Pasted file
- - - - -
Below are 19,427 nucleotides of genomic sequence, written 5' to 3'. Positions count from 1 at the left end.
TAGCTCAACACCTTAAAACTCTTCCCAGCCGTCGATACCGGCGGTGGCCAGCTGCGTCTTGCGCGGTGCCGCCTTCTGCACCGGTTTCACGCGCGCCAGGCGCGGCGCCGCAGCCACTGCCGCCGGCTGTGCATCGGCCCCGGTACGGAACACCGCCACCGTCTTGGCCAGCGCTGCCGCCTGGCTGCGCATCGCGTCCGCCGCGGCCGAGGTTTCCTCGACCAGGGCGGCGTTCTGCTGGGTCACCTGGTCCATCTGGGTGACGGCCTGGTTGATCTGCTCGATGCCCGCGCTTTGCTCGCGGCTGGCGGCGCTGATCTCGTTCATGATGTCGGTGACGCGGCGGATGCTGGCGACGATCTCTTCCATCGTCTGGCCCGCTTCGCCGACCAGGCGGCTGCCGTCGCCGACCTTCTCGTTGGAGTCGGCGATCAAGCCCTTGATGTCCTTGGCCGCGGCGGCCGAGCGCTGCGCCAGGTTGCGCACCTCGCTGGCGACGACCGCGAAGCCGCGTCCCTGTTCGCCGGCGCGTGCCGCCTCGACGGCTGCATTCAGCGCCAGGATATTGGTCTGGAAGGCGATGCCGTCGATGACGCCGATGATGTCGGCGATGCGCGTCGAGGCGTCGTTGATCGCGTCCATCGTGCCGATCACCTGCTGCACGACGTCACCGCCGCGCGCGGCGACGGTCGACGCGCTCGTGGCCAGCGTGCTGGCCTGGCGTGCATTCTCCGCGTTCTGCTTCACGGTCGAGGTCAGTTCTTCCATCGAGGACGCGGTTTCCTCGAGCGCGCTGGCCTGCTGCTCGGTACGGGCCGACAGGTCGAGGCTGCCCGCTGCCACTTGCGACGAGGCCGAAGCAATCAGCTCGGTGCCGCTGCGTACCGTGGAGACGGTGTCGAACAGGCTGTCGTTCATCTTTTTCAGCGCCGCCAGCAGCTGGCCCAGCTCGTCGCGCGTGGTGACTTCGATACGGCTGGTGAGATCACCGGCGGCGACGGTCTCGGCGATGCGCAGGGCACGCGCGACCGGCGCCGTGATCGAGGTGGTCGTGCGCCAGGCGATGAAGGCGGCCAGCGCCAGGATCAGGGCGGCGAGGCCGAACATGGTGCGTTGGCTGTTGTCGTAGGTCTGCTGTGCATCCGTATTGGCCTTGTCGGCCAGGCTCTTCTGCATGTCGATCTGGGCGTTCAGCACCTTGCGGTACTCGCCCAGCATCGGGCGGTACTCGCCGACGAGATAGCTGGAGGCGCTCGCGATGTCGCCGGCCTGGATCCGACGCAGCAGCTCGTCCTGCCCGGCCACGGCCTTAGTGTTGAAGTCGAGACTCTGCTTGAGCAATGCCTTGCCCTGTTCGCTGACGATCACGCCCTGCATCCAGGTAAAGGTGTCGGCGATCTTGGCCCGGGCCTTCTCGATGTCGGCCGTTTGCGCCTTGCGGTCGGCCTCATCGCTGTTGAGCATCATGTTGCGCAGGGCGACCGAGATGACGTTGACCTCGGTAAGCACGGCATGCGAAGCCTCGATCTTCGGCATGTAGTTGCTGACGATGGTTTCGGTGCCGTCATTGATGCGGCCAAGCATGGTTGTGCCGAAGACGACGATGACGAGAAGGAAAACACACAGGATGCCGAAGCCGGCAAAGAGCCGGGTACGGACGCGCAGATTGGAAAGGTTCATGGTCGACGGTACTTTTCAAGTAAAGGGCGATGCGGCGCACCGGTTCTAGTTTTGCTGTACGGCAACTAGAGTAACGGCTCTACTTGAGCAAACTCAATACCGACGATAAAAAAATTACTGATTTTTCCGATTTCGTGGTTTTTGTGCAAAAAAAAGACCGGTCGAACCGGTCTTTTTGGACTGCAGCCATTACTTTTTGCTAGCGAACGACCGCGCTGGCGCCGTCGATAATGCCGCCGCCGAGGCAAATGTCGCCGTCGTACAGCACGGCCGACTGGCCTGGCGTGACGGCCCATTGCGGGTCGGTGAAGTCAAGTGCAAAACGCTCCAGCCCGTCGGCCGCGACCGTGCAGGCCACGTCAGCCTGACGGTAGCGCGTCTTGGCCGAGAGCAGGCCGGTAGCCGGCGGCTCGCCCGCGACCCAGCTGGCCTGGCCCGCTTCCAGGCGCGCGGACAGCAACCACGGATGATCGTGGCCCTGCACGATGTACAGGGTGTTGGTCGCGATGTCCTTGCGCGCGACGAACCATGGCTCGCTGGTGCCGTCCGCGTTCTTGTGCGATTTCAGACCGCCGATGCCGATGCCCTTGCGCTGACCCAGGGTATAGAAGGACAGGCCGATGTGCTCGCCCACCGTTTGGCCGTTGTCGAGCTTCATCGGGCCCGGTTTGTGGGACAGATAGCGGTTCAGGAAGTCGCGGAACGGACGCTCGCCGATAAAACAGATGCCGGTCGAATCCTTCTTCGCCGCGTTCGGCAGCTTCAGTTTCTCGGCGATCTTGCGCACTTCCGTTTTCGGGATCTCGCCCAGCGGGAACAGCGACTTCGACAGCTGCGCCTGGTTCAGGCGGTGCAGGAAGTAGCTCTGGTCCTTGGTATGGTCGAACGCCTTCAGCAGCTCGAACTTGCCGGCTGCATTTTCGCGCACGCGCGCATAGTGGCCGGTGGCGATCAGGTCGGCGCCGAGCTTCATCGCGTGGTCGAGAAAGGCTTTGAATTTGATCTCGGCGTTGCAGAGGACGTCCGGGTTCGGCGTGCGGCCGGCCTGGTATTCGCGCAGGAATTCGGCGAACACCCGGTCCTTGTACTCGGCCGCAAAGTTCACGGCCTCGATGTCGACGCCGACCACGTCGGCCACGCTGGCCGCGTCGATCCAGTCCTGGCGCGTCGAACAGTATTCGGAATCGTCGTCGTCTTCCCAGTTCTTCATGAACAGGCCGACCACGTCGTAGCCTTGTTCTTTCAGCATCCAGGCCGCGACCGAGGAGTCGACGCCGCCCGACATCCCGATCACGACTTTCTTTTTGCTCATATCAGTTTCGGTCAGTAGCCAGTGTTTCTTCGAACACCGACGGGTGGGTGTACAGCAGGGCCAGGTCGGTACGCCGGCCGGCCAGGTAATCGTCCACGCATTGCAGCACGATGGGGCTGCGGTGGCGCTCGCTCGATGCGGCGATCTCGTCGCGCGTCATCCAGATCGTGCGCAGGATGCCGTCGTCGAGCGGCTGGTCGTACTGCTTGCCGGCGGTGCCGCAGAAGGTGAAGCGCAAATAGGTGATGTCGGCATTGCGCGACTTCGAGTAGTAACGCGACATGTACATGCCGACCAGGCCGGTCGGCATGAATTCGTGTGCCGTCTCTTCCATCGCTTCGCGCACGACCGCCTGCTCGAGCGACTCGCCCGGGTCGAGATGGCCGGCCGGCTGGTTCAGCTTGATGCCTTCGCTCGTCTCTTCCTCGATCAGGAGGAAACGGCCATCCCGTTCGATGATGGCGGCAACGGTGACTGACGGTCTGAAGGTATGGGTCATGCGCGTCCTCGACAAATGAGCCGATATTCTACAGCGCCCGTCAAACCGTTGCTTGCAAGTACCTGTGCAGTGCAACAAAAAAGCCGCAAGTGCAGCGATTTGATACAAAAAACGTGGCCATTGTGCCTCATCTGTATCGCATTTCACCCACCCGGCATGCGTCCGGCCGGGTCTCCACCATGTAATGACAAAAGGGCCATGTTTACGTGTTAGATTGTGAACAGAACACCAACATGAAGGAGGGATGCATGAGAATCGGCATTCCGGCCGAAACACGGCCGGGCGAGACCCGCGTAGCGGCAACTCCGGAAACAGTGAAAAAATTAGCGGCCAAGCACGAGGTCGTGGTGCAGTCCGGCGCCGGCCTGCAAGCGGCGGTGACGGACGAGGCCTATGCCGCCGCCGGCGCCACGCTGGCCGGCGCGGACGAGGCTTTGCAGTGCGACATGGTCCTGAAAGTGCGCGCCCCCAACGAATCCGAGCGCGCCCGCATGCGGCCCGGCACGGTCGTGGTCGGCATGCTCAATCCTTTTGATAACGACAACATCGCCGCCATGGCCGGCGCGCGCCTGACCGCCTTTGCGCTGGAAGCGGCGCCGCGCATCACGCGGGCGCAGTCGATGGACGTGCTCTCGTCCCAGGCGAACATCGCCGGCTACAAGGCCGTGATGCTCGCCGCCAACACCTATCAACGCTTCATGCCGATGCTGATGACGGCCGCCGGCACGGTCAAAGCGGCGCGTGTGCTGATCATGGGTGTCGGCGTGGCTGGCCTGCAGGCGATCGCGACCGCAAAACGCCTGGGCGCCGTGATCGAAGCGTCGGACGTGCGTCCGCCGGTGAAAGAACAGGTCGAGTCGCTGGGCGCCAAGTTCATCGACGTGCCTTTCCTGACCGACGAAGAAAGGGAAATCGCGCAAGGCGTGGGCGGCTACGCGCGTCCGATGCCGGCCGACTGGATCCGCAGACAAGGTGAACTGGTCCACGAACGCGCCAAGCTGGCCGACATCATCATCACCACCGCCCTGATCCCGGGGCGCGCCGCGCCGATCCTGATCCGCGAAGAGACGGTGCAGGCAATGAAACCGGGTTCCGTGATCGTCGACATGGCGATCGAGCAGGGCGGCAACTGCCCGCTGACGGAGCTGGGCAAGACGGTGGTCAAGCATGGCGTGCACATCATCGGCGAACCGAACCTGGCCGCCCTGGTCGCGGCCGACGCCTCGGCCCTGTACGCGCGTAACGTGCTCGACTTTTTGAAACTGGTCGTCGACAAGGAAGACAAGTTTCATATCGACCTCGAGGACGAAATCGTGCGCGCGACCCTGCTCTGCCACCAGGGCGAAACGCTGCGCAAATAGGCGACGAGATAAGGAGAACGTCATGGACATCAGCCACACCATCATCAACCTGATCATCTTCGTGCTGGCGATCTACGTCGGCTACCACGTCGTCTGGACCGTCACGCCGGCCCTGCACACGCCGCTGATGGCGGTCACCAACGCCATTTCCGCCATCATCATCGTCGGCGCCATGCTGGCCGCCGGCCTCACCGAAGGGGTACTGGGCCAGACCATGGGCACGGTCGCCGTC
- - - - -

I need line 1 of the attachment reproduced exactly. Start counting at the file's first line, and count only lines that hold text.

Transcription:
Below are 19,427 nucleotides of genomic sequence, written 5' to 3'. Positions count from 1 at the left end.